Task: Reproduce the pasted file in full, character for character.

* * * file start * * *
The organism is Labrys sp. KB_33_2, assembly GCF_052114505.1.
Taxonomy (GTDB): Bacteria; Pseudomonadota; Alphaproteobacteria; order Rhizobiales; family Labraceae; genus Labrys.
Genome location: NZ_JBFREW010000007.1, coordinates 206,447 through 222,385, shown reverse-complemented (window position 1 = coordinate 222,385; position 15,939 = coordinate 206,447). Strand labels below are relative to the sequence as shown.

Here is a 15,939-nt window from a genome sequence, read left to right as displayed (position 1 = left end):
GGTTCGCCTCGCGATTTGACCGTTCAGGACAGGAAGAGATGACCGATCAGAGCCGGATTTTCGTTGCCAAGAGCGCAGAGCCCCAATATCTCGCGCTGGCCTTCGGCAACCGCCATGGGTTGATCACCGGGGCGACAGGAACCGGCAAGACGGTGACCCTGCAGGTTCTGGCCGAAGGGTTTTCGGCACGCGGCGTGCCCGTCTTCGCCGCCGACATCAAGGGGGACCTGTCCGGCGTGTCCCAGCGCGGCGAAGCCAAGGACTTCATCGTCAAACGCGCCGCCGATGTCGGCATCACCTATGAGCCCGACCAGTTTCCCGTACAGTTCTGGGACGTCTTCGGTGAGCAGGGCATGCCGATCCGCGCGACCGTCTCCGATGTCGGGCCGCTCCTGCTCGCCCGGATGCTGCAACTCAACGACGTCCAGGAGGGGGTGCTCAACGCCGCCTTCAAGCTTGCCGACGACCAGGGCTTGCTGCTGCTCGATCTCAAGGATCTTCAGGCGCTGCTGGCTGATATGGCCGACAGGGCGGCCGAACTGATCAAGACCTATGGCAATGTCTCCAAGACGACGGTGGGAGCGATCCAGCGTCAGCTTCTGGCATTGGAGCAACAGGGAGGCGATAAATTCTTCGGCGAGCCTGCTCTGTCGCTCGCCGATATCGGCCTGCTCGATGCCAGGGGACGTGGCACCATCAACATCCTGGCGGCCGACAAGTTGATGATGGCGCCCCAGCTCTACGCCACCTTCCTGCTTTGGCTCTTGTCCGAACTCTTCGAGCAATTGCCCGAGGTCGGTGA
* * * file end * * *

The organism is Labrys sp. KB_33_2, assembly GCF_052114505.1.
Taxonomy (GTDB): Bacteria; Pseudomonadota; Alphaproteobacteria; order Rhizobiales; family Labraceae; genus Labrys.
Genome location: NZ_JBFREW010000007.1, coordinates 206,447 through 222,385, shown reverse-complemented (window position 1 = coordinate 222,385; position 15,939 = coordinate 206,447). Strand labels below are relative to the sequence as shown.

Here is a 15,939-nt window from a genome sequence, read left to right as displayed (position 1 = left end):
GGTTCGCCTCGCGATTTGACCGTTCAGGACAGGAAGAGATGACCGATCAGAGCCGGATTTTCGTTGCCAAGAGCGCAGAGCCCCAATATCTCGCGCTGGCCTTCGGCAACCGCCATGGGTTGATCACCGGGGCGACAGGAACCGGCAAGACGGTGACCCTGCAGGTTCTGGCCGAAGGGTTTTCGGCACGCGGCGTGCCCGTCTTCGCCGCCGACATCAAGGGGGACCTGTCCGGCGTGTCCCAGCGCGGCGAAGCCAAGGACTTCATCGTCAAACGCGCCGCCGATGTCGGCATCACCTATGAGCCCGACCAGTTTCCCGTACAGTTCTGGGACGTCTTCGGTGAGCAGGGCATGCCGATCCGCGCGACCGTCTCCGATGTCGGGCCGCTCCTGCTCGCCCGGATGCTGCAACTCAACGACGTCCAGGAGGGGGTGCTCAACGCCGCCTTCAAGCTTGCCGACGACCAGGGCTTGCTGCTGCTCGATCTCAAGGATCTTCAGGCGCTGCTGGCTGATATGGCCGACAGGGCGGCCGAACTGATCAAGACCTATGGCAATGTCTCCAAGACGACGGTGGGAGCGATCCAGCGTCAGCTTCTGGCATTGGAGCAACAGGGAGGCGATAAATTCTTCGGCGAGCCTGCTCTGTCGCTCGCCGATATCGGCCTGCTCGATGCCAGGGGACGTGGCACCATCAACATCCTGGCGGCCGACAAGTTGATGATGGCGCCCCAGCTCTACGCCACCTTCCTGCTTTGGCTCTTGTCCGAACTCTTCGAGCAATTGCCCGAGGTCGGTGA